Making a Project of Project Management Meet Maya Hunter

From the time she was a young child, Maya Hunter has been steered towards science, technology, engineering, and mathematics (STEM). Her mother enrolled her in summer STEM programs as well as afterschool STEM activities. Upon entering college, Hunter drew inspiration from her uncle, a mechanical engineer, and chose to pursue an engineering degree.

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Student Maya Hunter evaluated the ins-and-outs of project management though her partnership with the Mickey Leland Energy Fellowship Program (MLEF).

Hunter, who is currently an undergraduate senior at Prairie View A&M University in Texas, is majoring in Chemical Engineering, with a minor in Business Administration.

With a desire to research with industry professionals and gain experience in project management, Hunter decided to apply for and was later accepted to the Mickey Leland Energy Fellowship Program (MLEF). The MLEF program provides students with fellowship opportunities to gain hands-on research experience with the Department of Energy (DOE) Office of Fossil Energy. The program’s mission is to strengthen and increase the pipeline of diverse future science, engineering, technology, and mathematics (STEM) professionals.

Hunter’s internship was located in Morgantown, West Virginia at the National Energy Technology Laboratory (NETL). Her mentor, Jerry Carr PhD, took a slightly different approach to the internship project. Rather than doing research, Hunter was able to focus on her passion for project management. She gained experience on understanding budgets, preparing technical summaries, conducting cost/benefit analysis and helping to determine which projects were worthy of funding.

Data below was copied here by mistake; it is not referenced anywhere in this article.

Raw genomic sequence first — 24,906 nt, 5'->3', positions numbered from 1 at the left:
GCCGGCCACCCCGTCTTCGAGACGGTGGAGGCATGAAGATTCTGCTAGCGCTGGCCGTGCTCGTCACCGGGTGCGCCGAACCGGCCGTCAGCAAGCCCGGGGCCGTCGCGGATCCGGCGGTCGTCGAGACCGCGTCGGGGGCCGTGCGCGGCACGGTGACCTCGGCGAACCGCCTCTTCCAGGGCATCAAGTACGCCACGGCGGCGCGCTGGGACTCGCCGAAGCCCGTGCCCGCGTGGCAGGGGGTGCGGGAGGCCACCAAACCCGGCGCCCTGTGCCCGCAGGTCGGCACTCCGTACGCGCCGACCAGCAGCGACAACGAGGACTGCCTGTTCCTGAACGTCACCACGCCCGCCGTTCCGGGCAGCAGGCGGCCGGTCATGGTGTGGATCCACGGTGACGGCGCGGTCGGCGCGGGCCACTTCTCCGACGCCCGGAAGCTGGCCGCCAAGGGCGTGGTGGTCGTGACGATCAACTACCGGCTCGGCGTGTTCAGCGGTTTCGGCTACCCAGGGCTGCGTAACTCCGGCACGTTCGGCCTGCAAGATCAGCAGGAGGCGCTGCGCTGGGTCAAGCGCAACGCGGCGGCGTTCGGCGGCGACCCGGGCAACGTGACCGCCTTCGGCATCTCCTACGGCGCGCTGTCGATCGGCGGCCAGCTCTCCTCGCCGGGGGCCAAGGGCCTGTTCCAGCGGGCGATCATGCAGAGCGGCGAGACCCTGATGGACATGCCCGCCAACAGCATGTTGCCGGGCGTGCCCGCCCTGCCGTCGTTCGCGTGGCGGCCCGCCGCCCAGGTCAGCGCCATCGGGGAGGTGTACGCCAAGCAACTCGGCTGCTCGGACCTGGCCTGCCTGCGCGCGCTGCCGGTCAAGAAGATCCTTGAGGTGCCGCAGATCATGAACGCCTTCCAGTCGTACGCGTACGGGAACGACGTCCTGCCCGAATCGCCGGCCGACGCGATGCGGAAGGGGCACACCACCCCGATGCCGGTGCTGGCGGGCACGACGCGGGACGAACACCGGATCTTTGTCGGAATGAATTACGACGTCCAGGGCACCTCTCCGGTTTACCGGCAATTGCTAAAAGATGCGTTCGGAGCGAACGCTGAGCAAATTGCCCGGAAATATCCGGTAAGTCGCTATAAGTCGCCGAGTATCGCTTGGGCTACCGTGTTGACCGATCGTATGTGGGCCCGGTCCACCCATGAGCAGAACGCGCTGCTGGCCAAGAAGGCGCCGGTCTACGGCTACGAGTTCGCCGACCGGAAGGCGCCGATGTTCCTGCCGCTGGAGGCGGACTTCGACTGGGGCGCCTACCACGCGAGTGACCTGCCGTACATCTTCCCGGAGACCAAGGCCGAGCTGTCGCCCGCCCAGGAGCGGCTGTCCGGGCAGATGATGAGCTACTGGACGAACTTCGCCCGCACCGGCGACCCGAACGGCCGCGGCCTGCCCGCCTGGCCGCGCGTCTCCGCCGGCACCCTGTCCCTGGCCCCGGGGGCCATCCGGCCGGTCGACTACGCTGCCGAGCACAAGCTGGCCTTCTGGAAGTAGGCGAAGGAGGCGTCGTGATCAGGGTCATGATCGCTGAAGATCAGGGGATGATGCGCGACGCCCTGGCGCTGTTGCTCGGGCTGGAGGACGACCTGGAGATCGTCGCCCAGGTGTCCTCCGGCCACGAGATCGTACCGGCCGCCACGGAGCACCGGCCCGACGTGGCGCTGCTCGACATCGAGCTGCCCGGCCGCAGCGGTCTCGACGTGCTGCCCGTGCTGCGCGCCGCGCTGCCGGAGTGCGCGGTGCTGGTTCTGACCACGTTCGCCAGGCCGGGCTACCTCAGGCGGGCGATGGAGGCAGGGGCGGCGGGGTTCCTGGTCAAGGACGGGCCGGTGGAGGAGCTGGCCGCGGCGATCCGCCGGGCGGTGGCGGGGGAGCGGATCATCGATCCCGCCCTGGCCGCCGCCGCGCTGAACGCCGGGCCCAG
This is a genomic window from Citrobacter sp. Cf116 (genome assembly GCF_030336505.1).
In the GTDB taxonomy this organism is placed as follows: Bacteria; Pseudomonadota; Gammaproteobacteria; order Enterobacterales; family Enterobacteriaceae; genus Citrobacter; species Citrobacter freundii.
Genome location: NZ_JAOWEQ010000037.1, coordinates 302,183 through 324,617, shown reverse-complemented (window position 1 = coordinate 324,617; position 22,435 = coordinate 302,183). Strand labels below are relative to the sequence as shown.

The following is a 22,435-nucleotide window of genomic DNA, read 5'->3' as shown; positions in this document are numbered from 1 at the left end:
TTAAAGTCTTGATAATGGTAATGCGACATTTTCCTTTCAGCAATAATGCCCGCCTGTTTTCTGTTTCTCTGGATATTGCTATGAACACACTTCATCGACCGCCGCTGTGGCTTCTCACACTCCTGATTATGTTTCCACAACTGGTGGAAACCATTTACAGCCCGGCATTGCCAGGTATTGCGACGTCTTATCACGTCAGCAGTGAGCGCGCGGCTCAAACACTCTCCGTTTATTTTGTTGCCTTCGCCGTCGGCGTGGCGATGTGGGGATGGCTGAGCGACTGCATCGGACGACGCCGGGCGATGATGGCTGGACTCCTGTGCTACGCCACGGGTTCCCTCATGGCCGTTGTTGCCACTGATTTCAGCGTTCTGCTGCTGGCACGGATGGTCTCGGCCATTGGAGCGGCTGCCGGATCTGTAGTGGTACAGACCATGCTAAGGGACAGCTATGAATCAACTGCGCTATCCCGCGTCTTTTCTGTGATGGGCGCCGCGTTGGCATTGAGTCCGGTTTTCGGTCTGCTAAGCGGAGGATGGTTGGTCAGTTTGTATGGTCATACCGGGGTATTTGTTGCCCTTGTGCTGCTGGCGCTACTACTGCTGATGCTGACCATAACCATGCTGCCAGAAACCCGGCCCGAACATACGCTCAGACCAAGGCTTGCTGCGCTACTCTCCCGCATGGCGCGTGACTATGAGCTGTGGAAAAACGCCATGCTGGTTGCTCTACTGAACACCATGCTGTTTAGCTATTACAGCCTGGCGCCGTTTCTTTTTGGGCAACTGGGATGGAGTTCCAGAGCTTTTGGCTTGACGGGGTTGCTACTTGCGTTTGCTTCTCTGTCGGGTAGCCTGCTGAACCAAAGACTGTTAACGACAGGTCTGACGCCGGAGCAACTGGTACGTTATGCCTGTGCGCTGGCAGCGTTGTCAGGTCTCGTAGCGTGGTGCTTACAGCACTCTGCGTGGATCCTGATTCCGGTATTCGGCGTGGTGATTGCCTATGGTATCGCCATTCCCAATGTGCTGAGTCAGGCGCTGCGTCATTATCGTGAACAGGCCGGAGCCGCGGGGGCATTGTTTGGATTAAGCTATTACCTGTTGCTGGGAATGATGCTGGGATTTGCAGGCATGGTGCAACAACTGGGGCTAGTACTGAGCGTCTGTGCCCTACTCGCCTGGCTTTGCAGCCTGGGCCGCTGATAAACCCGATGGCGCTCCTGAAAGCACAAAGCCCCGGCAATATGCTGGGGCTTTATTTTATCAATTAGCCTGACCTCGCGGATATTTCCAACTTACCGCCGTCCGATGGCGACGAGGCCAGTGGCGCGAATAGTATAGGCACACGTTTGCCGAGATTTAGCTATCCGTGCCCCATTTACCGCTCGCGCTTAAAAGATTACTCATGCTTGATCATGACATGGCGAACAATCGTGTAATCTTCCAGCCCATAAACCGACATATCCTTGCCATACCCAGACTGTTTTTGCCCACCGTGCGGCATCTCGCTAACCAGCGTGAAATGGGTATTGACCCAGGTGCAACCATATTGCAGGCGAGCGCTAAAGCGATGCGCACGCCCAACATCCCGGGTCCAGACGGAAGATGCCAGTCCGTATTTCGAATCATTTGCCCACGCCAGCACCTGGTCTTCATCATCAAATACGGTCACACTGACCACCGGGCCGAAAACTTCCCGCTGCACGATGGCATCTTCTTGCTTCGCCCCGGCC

Hunter says the experience she gained and the task she collaborated on can have a real effect on the average American. She explains that deeming which projects and expenditures are worthy of funding not only has the potential to save taxpayer dollars, but also to boost the credibility and trustworthiness of the powers in charge of spending that money.

When asked how the internship has affected her, Hunter says the program helped her develop professionally by providing her with numerous networking opportunities, as well as allowing for more insight into graduate school openings. Particularly interesting to Hunter was the opportunity to travel during her internship.

“My favorite part of the program was being able to participate with the Department of State Foreign Service Institute via the Department of Energy” comments Hunter. “I was able to travel to Washington D.C. with my mentor for an orientation at the State Department. We then traveled to different energy plants between Washington D.C. and Pittsburgh, Pennsylvania”

On the topic of suggesting the program to fellow students, Hunter says “I would definitely recommend this program to others, especially with my school being a Historically Black College or University (HBCU). I learned that the Mickey Leland Energy Fellowship was originally geared towards HBCU’s and minority students.”

Looking forward to the future, Hunter has a desire to finish her bachelor’s degree and then focus heavily on gaining more research and development experience. Her ultimate goal is to one day become a project manager overseeing research opportunities.

The MLEF Program is administered by the Oak Ridge Institute for Science and Education (ORISE) for the U.S. Department of Energy. ORISE is managed for DOE by ORAU.